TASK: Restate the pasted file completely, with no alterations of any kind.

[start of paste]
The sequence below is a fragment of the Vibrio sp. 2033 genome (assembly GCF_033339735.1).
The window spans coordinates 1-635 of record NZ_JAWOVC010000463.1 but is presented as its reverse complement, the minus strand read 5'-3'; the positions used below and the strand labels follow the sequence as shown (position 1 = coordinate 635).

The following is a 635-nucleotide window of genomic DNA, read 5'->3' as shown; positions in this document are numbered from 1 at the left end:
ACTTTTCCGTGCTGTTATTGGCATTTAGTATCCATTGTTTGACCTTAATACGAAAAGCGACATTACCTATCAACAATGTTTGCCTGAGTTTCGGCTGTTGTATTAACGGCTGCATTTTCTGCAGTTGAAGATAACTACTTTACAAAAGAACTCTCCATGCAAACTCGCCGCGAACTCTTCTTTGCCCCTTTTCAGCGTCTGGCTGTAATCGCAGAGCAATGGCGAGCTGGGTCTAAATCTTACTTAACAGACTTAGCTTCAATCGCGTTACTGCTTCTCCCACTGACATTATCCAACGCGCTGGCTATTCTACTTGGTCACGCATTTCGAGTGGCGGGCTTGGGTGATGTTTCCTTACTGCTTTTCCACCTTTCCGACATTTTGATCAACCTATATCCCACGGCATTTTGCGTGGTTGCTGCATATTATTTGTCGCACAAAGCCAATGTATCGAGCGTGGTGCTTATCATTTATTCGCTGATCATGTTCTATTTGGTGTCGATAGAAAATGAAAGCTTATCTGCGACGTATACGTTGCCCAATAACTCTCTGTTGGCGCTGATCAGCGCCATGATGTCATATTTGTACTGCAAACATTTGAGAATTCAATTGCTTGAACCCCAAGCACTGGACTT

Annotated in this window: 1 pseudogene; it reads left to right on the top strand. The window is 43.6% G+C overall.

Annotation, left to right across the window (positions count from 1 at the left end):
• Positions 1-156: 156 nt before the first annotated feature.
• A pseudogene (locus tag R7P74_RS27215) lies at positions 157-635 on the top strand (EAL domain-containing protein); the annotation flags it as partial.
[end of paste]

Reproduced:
The sequence below is a fragment of the Vibrio sp. 2033 genome (assembly GCF_033339735.1).
The window spans coordinates 1-635 of record NZ_JAWOVC010000463.1 but is presented as its reverse complement, the minus strand read 5'-3'; the positions used below and the strand labels follow the sequence as shown (position 1 = coordinate 635).

The following is a 635-nucleotide window of genomic DNA, read 5'->3' as shown; positions in this document are numbered from 1 at the left end:
ACTTTTCCGTGCTGTTATTGGCATTTAGTATCCATTGTTTGACCTTAATACGAAAAGCGACATTACCTATCAACAATGTTTGCCTGAGTTTCGGCTGTTGTATTAACGGCTGCATTTTCTGCAGTTGAAGATAACTACTTTACAAAAGAACTCTCCATGCAAACTCGCCGCGAACTCTTCTTTGCCCCTTTTCAGCGTCTGGCTGTAATCGCAGAGCAATGGCGAGCTGGGTCTAAATCTTACTTAACAGACTTAGCTTCAATCGCGTTACTGCTTCTCCCACTGACATTATCCAACGCGCTGGCTATTCTACTTGGTCACGCATTTCGAGTGGCGGGCTTGGGTGATGTTTCCTTACTGCTTTTCCACCTTTCCGACATTTTGATCAACCTATATCCCACGGCATTTTGCGTGGTTGCTGCATATTATTTGTCGCACAAAGCCAATGTATCGAGCGTGGTGCTTATCATTTATTCGCTGATCATGTTCTATTTGGTGTCGATAGAAAATGAAAGCTTATCTGCGACGTATACGTTGCCCAATAACTCTCTGTTGGCGCTGATCAGCGCCATGATGTCATATTTGTACTGCAAACATTTGAGAATTCAATTGCTTGAACCCCAAGCACTGGACTT

Annotated in this window: 1 pseudogene; it reads left to right on the top strand. The window is 43.6% G+C overall.

Annotation, left to right across the window (positions count from 1 at the left end):
• Positions 1-156: 156 nt before the first annotated feature.
• A pseudogene (locus tag R7P74_RS27215) lies at positions 157-635 on the top strand (EAL domain-containing protein); the annotation flags it as partial.